40. 41. Food Additives <ul><li>Additives are substances added to foods , but are not normally consumed by themselves as foods. </li></ul><ul><li>Give foods desirable characteristic : color, flavor, texture, stability, enhanced nutrient composition and resistance to spoilage. </li></ul>
  41. 42. Are Food Additives Safe? <ul><li>Under conditions of its use , additives may or may not be safe. </li></ul><ul><li>Additives are called hazardous only if they are toxic in the amounts ordinarily consumed . </li></ul><ul><li>Margin of safety : a zone between the concentration normally used and that at which a hazard exists. </li></ul><ul><li>The FDA regulates the use of intentional additives: safe, effective and measurable in the final product. </li></ul><ul><li>Additives on the GRAs – generally recognized as safe- list are assumed to be safe because they have long been used. </li></ul><ul><li>Approved additives have wide margins of safety. </li></ul>
  42. 43. Additives Concerns <ul><li>Microbial food spoilage can be prevented by antimicrobial additives. </li></ul><ul><li>Sugar and salt have longest history of used to preserved food by withdrawing water from the food – moisture and add flavoring agents. </li></ul><ul><li>Nitrites added and preserved the colors and prevent the growth of deadly botulinum bacteria. </li></ul><ul><li>Sulfites prevent oxidation in many </li></ul><ul><li>processed foods, alcohol beverage </li></ul><ul><li>and drugs. </li></ul><ul><li>Monosodium Glutamate (MSG) </li></ul><ul><li>used to enhance others flavors </li></ul><ul><li>and added taste. It can cause reaction </li></ul><ul><li>in people with sensitivities. </li></ul>
  43. 44. Organic Food and Genetically Modified Food <ul><li>Genetic modification : intentional changes to the genetic material of living things brought about through a range of methods, including rDNA technology, natural cross-breeding, and agricultural selective breeding. </li></ul><ul><li>Organic farming practices are </li></ul><ul><li>designed to encourage soil, </li></ul><ul><li>water conservation, </li></ul><ul><li>with respect to animal </li></ul><ul><li>and reduce pollution. </li></ul>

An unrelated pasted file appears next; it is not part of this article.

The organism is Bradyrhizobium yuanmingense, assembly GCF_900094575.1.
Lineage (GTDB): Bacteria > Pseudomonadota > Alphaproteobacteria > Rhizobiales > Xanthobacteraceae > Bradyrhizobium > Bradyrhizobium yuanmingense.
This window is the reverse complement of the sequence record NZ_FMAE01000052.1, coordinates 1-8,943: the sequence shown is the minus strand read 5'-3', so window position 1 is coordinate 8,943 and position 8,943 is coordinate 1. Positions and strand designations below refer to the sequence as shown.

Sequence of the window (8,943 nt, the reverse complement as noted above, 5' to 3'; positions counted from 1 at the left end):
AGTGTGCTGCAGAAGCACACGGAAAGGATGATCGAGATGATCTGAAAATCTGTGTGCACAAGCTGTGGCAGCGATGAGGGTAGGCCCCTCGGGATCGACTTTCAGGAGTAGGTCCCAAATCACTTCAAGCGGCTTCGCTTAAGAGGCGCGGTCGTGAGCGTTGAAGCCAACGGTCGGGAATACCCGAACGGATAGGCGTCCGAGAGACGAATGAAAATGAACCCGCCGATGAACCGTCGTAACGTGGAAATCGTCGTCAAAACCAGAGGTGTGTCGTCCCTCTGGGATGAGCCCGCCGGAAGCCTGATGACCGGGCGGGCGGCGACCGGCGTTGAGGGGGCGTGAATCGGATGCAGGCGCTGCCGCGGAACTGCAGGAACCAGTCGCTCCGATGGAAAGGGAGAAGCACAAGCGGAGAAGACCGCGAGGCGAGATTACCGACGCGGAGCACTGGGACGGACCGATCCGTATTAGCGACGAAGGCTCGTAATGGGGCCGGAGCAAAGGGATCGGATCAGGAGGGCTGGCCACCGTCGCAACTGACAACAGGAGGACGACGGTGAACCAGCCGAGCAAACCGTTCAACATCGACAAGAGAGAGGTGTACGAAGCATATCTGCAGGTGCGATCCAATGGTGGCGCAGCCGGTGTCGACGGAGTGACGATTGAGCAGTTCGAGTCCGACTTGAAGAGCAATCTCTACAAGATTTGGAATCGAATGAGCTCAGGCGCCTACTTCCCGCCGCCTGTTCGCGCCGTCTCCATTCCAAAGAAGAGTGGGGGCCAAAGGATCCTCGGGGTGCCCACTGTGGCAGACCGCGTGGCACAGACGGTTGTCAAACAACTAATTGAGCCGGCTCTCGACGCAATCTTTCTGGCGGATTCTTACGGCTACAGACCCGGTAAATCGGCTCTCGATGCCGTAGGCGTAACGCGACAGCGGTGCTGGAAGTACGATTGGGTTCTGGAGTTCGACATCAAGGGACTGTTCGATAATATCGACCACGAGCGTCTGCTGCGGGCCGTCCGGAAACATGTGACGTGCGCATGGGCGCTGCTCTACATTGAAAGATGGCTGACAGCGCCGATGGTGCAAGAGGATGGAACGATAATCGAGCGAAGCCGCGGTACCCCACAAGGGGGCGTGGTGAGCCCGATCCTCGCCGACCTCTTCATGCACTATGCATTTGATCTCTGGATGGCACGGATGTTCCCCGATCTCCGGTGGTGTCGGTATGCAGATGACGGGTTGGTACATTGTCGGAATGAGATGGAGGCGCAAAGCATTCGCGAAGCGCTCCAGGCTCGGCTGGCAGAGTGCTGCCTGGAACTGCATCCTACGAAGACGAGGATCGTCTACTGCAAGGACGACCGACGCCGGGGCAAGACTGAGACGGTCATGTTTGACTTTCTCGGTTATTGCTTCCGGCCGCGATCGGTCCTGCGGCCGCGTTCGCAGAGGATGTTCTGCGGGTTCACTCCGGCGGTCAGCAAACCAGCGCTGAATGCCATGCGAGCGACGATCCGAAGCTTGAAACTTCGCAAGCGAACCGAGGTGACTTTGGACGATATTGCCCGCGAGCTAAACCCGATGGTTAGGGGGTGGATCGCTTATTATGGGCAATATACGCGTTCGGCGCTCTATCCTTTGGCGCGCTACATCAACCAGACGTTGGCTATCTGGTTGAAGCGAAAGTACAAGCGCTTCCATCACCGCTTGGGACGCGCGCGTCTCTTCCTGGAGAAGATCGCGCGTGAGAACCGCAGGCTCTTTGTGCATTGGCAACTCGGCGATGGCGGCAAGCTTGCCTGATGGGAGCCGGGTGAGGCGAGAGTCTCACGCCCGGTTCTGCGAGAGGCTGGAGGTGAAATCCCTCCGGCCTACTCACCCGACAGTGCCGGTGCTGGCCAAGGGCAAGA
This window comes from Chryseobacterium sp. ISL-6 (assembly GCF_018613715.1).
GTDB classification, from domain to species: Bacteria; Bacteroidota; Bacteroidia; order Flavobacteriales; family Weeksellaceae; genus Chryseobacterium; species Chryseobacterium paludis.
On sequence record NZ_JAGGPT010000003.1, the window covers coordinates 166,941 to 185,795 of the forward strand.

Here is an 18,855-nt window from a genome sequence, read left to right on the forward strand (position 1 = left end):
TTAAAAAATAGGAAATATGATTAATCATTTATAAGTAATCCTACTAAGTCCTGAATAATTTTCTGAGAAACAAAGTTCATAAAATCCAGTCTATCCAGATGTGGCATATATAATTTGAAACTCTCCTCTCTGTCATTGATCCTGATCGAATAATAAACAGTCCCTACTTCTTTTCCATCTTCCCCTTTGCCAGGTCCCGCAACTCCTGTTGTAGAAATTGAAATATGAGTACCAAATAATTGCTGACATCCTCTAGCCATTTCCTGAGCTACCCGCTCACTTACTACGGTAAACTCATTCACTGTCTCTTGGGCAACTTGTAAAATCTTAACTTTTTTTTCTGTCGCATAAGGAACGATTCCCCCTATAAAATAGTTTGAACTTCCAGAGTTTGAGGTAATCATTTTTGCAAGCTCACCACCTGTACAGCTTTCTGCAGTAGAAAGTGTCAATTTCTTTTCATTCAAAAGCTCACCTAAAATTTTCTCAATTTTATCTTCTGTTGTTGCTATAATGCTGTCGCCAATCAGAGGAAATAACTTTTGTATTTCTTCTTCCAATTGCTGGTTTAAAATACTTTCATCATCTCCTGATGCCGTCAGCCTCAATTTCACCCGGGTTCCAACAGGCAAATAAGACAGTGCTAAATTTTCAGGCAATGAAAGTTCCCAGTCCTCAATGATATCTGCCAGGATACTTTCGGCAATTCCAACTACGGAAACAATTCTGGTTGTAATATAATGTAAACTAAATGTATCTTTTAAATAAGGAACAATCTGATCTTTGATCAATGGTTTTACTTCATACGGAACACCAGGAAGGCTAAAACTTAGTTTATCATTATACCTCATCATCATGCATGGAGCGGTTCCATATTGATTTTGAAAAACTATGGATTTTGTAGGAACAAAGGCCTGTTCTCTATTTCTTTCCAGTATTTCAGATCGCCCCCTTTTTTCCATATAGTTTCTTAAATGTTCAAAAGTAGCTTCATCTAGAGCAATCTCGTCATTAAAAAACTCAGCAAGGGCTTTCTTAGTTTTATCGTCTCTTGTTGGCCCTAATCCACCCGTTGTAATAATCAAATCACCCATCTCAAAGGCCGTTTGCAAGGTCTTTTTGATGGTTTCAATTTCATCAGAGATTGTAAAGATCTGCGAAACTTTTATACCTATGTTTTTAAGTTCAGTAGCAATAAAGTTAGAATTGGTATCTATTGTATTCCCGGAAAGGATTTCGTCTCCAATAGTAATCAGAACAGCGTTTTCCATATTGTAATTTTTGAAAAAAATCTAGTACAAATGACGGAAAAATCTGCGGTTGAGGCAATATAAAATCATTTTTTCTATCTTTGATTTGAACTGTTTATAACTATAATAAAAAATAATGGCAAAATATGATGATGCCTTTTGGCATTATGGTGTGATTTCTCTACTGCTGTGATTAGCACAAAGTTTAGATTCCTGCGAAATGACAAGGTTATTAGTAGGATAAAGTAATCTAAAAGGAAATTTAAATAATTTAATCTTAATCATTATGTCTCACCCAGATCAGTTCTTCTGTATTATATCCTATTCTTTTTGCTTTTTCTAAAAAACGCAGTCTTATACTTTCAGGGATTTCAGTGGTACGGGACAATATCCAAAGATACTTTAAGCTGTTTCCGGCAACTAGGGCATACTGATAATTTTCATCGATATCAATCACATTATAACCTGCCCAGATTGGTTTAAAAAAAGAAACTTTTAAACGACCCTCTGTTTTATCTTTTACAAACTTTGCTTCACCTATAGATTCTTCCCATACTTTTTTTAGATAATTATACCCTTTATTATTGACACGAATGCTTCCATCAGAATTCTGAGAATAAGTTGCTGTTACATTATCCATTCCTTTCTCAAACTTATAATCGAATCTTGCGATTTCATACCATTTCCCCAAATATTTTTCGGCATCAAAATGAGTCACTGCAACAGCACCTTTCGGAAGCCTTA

44. 45. Fact or Fiction <ul><li>Organic candy bar, frozen soy desserts and fried </li></ul><ul><li>organic snack chips are more nutritious or less fattening than ordinary treats. </li></ul><ul><li>FICTION </li></ul><ul><li>The different of nutrient </li></ul><ul><li>composition between </li></ul><ul><li>organic foods and </li></ul><ul><li>conventional produced </li></ul><ul><li>foods are so small. </li></ul>
  45. 46. Pros and Cons <ul><li>Organic </li></ul><ul><li>Pro </li></ul><ul><li>Low level of pesticides </li></ul><ul><li>Improve soil conditions </li></ul><ul><li>Highly protective waterways and wildlife </li></ul><ul><li>Use sustainable agricultural techniques </li></ul><ul><li>Distinctive flavors </li></ul><ul><li>Slightly increased content of trace mineral, vitamin C </li></ul><ul><li>Ethical comfort </li></ul><ul><li>Cons </li></ul><ul><li>High Price </li></ul><ul><li>Same potential health risks </li></ul><ul><li>Less perfect appearances </li></ul><ul><li>Genetically </li></ul><ul><li>Pro </li></ul><ul><li>Fewer pesticides so protect waterways </li></ul><ul><li>No effect on soil </li></ul><ul><li>Greater food production at low cost </li></ul><ul><li>High availability </li></ul><ul><li>Increasing nutrient and photochemical content. </li></ul><ul><li>Ease food hunger </li></ul><ul><li>Cons </li></ul><ul><li>Harmful to wildlife by altered genes </li></ul><ul><li>Create “genetic pollution” </li></ul>
  46. 47. Credits <ul><li>http://lancaster.unl.edu/food/mypyramid-foodsafety.shtml </li></ul>